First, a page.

Last week some of us were chatting at work and Alan Moore's Watchmen came up in conversation. I realized then that although I had read it several times, I had never owned my own copy. Five years ago, while packing my stuff to move from Vancouver to Montreal, I realized that the copy on my shelf actually belonged to a friend of mine - so I nobly returned it. Our little water-cooler chat got me wanting to read it again, so I stumbled out looking for a comic store and picked up the latest trade-paperback reprint.
I'm sure most everyone who would end up at this site has read Watchmen, so I won't worry about spoiling anything here. If you haven't read it, get off your as and do so... it's fucking spectacular.
There are a number of things that strike me about this story... not the least of which is that it bears many, many re-readings and that the characters become deeper and more compelling every time. I remember the first time I read it being extremely engaged by the Comedian, and the way the entire story is about his discovery of the Greatest Practical Joke Ever Imagined. I remember being floored by the elegant unveiling of that joke and how strongly I identified with him in the few glimpses we catch of his final moments. Here is a man who has made his trade in being in the world's biggest cynic. His cynicism is so powerful that it makes him superhuman... he's a rapist, a murderer, an assassin, and yet he is so totally amoral and nihilistic that these horrors he commits are water off a ducks back.
On later readings, I found more and more depth in Veidt/Ozymandias, who has come up with a super-villain plan to kill millions, but in fact he is not a super-villain at all. He might be a sociopathic fascist, and he kills millions of people in a truly disturbing and horrifying move, but the underlying certitude behind his logic is almost a priori infallible. The perfection of his rational approach reminds me of Kurzweil - though I can't imagine wearing Ray Kurwzeil perfume or playing with a Ray K action figure.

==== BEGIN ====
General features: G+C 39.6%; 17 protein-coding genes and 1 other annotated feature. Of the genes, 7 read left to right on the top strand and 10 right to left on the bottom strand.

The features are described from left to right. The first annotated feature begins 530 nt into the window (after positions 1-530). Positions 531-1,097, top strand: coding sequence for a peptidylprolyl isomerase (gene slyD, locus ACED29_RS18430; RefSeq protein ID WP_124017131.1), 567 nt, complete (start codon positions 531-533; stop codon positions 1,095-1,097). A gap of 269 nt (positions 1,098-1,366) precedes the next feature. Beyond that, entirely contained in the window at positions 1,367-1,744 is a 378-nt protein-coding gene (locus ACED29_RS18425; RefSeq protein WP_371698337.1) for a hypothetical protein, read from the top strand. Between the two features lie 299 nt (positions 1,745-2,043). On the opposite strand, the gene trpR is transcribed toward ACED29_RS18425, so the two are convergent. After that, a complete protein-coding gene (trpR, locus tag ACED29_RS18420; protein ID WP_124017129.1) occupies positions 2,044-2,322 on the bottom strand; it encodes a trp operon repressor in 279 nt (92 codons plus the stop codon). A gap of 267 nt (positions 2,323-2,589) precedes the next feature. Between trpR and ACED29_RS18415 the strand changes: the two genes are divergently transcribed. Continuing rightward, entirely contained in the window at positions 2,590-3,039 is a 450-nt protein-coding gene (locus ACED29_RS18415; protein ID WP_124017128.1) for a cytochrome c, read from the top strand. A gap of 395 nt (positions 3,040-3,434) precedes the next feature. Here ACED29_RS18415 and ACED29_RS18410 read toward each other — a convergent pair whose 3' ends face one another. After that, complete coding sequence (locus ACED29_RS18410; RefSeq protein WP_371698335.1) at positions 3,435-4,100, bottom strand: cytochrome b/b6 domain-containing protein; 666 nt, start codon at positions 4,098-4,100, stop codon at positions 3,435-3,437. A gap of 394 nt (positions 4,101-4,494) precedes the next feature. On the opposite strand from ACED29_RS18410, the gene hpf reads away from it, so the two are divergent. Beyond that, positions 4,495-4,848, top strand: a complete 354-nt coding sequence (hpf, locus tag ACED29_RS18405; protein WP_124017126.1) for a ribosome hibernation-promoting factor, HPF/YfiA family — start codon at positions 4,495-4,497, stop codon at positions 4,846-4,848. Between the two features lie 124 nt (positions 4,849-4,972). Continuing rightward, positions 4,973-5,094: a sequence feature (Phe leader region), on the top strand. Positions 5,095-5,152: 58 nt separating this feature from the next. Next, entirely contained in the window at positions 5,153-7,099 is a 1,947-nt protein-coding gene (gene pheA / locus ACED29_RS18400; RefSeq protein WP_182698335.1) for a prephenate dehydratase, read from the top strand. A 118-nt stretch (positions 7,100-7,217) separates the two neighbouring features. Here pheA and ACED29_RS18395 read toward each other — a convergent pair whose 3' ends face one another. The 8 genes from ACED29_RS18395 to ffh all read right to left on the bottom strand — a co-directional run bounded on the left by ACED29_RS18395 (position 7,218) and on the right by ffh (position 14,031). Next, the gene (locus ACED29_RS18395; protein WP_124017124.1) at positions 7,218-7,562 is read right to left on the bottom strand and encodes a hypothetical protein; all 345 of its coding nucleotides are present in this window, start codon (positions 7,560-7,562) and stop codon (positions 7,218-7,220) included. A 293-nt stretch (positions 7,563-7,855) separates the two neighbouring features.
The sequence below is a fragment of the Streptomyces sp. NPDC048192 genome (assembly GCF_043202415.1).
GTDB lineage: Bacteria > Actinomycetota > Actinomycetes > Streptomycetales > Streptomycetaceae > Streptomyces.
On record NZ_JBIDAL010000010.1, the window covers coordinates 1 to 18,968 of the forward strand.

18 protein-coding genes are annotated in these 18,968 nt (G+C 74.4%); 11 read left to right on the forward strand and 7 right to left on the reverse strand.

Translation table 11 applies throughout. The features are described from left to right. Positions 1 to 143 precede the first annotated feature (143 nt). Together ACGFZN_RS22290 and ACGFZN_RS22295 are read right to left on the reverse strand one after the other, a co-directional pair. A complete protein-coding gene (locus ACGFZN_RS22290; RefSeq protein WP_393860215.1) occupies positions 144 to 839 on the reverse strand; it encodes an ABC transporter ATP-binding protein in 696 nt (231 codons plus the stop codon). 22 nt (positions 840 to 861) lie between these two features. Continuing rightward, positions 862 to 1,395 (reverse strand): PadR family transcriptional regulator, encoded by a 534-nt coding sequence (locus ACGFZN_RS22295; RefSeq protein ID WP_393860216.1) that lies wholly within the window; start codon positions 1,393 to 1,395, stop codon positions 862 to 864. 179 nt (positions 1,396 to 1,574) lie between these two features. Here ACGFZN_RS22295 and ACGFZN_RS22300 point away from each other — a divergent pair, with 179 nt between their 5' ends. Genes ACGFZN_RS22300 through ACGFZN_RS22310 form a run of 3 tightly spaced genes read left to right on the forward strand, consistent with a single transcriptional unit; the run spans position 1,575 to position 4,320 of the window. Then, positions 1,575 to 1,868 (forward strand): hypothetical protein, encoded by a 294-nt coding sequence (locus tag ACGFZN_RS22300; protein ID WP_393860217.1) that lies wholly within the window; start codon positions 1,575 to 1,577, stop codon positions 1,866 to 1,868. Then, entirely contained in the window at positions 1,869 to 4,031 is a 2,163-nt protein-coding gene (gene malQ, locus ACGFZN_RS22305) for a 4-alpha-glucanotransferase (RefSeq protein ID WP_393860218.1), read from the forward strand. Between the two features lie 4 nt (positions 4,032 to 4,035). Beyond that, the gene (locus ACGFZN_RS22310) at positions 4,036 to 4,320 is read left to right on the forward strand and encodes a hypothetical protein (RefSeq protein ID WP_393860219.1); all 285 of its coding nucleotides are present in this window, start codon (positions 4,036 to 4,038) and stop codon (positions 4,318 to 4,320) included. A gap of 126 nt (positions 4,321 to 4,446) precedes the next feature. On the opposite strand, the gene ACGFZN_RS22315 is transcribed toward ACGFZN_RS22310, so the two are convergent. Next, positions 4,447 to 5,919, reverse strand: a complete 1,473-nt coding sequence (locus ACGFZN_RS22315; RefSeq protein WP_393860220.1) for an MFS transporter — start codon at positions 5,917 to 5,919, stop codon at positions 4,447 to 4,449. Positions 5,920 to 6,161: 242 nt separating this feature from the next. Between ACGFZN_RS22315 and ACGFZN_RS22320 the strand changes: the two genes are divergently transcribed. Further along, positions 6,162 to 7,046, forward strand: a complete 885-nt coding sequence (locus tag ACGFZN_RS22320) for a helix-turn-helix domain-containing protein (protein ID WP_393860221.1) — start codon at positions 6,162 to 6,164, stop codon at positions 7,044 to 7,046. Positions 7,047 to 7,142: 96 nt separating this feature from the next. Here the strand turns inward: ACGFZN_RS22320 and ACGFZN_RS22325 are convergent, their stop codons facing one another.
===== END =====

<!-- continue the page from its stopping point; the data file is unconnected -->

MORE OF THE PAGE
When the true nature of Doc Manhattan is revealed in Chapter 4, it almost makes you feel bad for God. Doc M is omnipotent in the real sense of the word, yet at the same time he is rendered utterly impotent in the face of determinism. Although probably the least compelling character due to his completely inhuman nature, the way Moore tracks his origin back to a fat man stepping on a watch at Coney Island and the subsequent inevitability of the events that follow is haunting. Moore is in dangerous territory in the scene where Laurie accidentally draws him to the realization that human individuality is essentially a thermodynamic miracle, but he pulls off a little literary slight of hand, and Gibbon's wonderful pull-back on two nested Martian craters distracts you for the blink of an eye needed to pull the rabbit out of the hat. I would say this is probably the only part of the book that gets weaker on re-reading.
And Rorschach. Wow. Now here is probably the single most deeply realized character in comic history. He's cryptic yet comprehensible, paranoid yet rational, psychotic yet controlled. Of the three 'main players', Rorschach, Veidt and Doc Manhattan, it is Rorschach who is the most human (I consider Dan and Laurie to be supporting players). Veidt never has a human moment in the story proper (though I think we are meant to feel one in his back-story). Doc Manhattan's human moment with Laurie (mentioned above) doesn't quite click. But Rorschach's human moment - when he calls his landlady a whore in front of her children and realizes (without even any words devoted to it) that he has allowed his cruelty to touch an undeserving innocent - this is the moment where he explodes off the page and becomes a fully realized, living and breathing character. His disintegration by Doc Manhattan at the end is is not only the end of the story, it is the ultimate punchline the Comedian foresaw, it is the inevitability of determinism as Rorschach's refusal to compromise collides with Veidt's a priori solution to the world's problems.